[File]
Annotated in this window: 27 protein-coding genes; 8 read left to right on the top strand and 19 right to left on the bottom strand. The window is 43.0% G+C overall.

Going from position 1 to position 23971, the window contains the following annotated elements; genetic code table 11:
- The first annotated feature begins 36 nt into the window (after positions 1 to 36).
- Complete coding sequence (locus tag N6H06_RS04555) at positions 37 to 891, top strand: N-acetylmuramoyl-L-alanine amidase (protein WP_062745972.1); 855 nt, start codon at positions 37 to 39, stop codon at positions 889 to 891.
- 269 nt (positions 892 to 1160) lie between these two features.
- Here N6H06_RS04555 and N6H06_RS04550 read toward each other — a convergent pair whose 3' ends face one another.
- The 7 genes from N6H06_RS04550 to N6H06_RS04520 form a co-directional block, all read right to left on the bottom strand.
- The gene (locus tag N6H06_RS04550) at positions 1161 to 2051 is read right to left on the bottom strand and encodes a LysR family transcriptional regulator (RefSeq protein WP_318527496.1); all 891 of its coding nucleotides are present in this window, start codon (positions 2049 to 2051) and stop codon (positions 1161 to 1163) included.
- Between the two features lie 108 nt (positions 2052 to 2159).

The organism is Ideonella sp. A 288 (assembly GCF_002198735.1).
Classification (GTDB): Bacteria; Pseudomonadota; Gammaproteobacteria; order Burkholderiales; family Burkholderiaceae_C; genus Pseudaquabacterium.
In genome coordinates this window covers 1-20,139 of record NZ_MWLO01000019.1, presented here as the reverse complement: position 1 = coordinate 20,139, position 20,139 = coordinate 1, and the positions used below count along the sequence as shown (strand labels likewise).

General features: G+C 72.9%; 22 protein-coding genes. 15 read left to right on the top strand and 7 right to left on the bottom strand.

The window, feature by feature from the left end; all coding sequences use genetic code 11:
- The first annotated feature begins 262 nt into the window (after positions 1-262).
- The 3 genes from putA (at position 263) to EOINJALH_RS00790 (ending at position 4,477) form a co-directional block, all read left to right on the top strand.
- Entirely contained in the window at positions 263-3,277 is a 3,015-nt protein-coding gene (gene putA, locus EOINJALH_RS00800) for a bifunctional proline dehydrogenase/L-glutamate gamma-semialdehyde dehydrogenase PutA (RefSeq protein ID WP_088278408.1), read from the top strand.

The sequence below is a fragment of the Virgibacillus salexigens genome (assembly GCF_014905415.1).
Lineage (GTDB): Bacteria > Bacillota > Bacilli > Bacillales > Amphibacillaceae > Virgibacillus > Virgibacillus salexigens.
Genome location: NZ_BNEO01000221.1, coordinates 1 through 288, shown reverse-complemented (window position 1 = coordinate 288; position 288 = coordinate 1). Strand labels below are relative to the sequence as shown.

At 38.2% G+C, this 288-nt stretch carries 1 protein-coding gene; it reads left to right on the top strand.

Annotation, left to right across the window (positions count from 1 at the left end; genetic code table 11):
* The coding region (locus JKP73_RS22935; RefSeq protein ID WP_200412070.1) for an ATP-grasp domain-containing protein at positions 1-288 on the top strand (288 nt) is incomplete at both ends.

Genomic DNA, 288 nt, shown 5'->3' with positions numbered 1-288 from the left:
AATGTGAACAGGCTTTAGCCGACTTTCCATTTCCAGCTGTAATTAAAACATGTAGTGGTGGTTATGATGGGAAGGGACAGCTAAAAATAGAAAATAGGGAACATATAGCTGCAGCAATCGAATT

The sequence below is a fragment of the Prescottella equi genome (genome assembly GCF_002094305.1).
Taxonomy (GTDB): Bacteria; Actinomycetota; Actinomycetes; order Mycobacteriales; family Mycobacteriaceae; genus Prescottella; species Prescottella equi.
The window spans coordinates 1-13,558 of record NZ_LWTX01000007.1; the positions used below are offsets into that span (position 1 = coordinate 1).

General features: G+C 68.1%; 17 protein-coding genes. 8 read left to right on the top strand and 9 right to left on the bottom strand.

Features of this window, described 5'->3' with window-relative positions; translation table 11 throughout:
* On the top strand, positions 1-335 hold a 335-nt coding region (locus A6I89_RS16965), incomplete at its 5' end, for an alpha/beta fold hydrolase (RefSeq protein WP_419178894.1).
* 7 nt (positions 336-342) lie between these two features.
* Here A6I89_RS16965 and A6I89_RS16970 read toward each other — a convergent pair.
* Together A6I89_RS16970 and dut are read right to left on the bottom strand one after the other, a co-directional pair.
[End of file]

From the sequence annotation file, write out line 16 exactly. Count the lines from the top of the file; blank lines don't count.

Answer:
- The 3 genes from putA (at position 263) to EOINJALH_RS00790 (ending at position 4,477) form a co-directional block, all read left to right on the top strand.